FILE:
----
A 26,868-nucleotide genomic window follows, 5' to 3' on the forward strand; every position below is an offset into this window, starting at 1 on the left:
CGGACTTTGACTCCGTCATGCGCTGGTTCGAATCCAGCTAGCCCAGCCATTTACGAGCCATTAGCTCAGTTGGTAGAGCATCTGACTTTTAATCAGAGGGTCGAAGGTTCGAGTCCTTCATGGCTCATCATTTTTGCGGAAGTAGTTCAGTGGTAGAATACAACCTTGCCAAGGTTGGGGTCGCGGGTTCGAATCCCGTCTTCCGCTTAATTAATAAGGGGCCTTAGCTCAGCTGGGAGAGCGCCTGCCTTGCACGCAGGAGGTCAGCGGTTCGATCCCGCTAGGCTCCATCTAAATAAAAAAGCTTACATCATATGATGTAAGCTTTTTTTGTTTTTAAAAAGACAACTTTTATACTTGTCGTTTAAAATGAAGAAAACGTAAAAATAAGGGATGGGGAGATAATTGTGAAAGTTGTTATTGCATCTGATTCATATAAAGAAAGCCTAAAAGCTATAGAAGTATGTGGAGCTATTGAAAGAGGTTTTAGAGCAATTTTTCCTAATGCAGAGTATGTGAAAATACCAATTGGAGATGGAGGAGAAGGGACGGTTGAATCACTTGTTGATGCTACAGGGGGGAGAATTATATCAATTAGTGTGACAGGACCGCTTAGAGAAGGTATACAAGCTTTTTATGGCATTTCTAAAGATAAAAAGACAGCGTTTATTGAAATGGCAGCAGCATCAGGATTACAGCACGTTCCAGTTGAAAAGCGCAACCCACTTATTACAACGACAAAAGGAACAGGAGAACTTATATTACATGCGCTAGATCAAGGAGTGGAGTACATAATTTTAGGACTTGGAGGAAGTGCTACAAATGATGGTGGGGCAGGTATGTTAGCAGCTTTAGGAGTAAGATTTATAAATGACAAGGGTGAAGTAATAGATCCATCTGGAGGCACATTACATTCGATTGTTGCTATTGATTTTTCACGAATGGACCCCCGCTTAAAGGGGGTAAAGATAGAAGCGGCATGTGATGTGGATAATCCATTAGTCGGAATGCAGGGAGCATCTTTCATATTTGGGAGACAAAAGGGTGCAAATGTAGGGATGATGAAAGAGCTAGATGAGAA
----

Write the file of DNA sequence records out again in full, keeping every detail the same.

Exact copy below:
A 26,868-nucleotide genomic window follows, 5' to 3' on the forward strand; every position below is an offset into this window, starting at 1 on the left:
CGGACTTTGACTCCGTCATGCGCTGGTTCGAATCCAGCTAGCCCAGCCATTTACGAGCCATTAGCTCAGTTGGTAGAGCATCTGACTTTTAATCAGAGGGTCGAAGGTTCGAGTCCTTCATGGCTCATCATTTTTGCGGAAGTAGTTCAGTGGTAGAATACAACCTTGCCAAGGTTGGGGTCGCGGGTTCGAATCCCGTCTTCCGCTTAATTAATAAGGGGCCTTAGCTCAGCTGGGAGAGCGCCTGCCTTGCACGCAGGAGGTCAGCGGTTCGATCCCGCTAGGCTCCATCTAAATAAAAAAGCTTACATCATATGATGTAAGCTTTTTTTGTTTTTAAAAAGACAACTTTTATACTTGTCGTTTAAAATGAAGAAAACGTAAAAATAAGGGATGGGGAGATAATTGTGAAAGTTGTTATTGCATCTGATTCATATAAAGAAAGCCTAAAAGCTATAGAAGTATGTGGAGCTATTGAAAGAGGTTTTAGAGCAATTTTTCCTAATGCAGAGTATGTGAAAATACCAATTGGAGATGGAGGAGAAGGGACGGTTGAATCACTTGTTGATGCTACAGGGGGGAGAATTATATCAATTAGTGTGACAGGACCGCTTAGAGAAGGTATACAAGCTTTTTATGGCATTTCTAAAGATAAAAAGACAGCGTTTATTGAAATGGCAGCAGCATCAGGATTACAGCACGTTCCAGTTGAAAAGCGCAACCCACTTATTACAACGACAAAAGGAACAGGAGAACTTATATTACATGCGCTAGATCAAGGAGTGGAGTACATAATTTTAGGACTTGGAGGAAGTGCTACAAATGATGGTGGGGCAGGTATGTTAGCAGCTTTAGGAGTAAGATTTATAAATGACAAGGGTGAAGTAATAGATCCATCTGGAGGCACATTACATTCGATTGTTGCTATTGATTTTTCACGAATGGACCCCCGCTTAAAGGGGGTAAAGATAGAAGCGGCATGTGATGTGGATAATCCATTAGTCGGAATGCAGGGAGCATCTTTCATATTTGGGAGACAAAAGGGTGCAAATGTAGGGATGATGAAAGAGCTAGATGAGAA